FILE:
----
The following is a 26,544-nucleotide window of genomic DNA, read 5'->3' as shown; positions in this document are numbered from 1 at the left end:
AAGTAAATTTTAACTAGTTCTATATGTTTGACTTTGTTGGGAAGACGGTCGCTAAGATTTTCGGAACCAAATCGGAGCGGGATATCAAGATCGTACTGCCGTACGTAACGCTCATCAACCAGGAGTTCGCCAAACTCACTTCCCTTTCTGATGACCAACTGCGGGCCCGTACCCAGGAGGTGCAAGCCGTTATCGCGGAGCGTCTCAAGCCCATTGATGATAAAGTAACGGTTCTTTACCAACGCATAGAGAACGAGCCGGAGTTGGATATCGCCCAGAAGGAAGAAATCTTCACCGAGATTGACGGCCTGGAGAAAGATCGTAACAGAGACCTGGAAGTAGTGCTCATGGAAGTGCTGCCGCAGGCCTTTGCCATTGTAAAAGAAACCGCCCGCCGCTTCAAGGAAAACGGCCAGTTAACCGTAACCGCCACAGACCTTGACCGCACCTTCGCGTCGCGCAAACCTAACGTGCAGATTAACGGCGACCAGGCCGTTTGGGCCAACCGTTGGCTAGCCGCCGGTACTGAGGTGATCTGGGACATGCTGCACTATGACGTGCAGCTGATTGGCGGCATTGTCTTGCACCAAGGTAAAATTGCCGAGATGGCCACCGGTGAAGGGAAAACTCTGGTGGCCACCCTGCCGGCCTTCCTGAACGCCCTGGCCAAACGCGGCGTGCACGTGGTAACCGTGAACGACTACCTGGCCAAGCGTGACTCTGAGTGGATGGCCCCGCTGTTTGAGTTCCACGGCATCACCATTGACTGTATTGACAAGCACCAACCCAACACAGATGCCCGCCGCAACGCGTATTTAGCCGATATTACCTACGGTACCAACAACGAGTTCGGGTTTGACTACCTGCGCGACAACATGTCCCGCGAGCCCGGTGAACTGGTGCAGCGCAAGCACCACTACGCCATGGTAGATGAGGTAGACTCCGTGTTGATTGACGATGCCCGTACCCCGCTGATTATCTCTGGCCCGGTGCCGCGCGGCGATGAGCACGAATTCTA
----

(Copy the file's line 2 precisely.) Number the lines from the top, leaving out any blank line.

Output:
AAGTAAATTTTAACTAGTTCTATATGTTTGACTTTGTTGGGAAGACGGTCGCTAAGATTTTCGGAACCAAATCGGAGCGGGATATCAAGATCGTACTGCCGTACGTAACGCTCATCAACCAGGAGTTCGCCAAACTCACTTCCCTTTCTGATGACCAACTGCGGGCCCGTACCCAGGAGGTGCAAGCCGTTATCGCGGAGCGTCTCAAGCCCATTGATGATAAAGTAACGGTTCTTTACCAACGCATAGAGAACGAGCCGGAGTTGGATATCGCCCAGAAGGAAGAAATCTTCACCGAGATTGACGGCCTGGAGAAAGATCGTAACAGAGACCTGGAAGTAGTGCTCATGGAAGTGCTGCCGCAGGCCTTTGCCATTGTAAAAGAAACCGCCCGCCGCTTCAAGGAAAACGGCCAGTTAACCGTAACCGCCACAGACCTTGACCGCACCTTCGCGTCGCGCAAACCTAACGTGCAGATTAACGGCGACCAGGCCGTTTGGGCCAACCGTTGGCTAGCCGCCGGTACTGAGGTGATCTGGGACATGCTGCACTATGACGTGCAGCTGATTGGCGGCATTGTCTTGCACCAAGGTAAAATTGCCGAGATGGCCACCGGTGAAGGGAAAACTCTGGTGGCCACCCTGCCGGCCTTCCTGAACGCCCTGGCCAAACGCGGCGTGCACGTGGTAACCGTGAACGACTACCTGGCCAAGCGTGACTCTGAGTGGATGGCCCCGCTGTTTGAGTTCCACGGCATCACCATTGACTGTATTGACAAGCACCAACCCAACACAGATGCCCGCCGCAACGCGTATTTAGCCGATATTACCTACGGTACCAACAACGAGTTCGGGTTTGACTACCTGCGCGACAACATGTCCCGCGAGCCCGGTGAACTGGTGCAGCGCAAGCACCACTACGCCATGGTAGATGAGGTAGACTCCGTGTTGATTGACGATGCCCGTACCCCGCTGATTATCTCTGGCCCGGTGCCGCGCGGCGATGAGCACGAATTCTA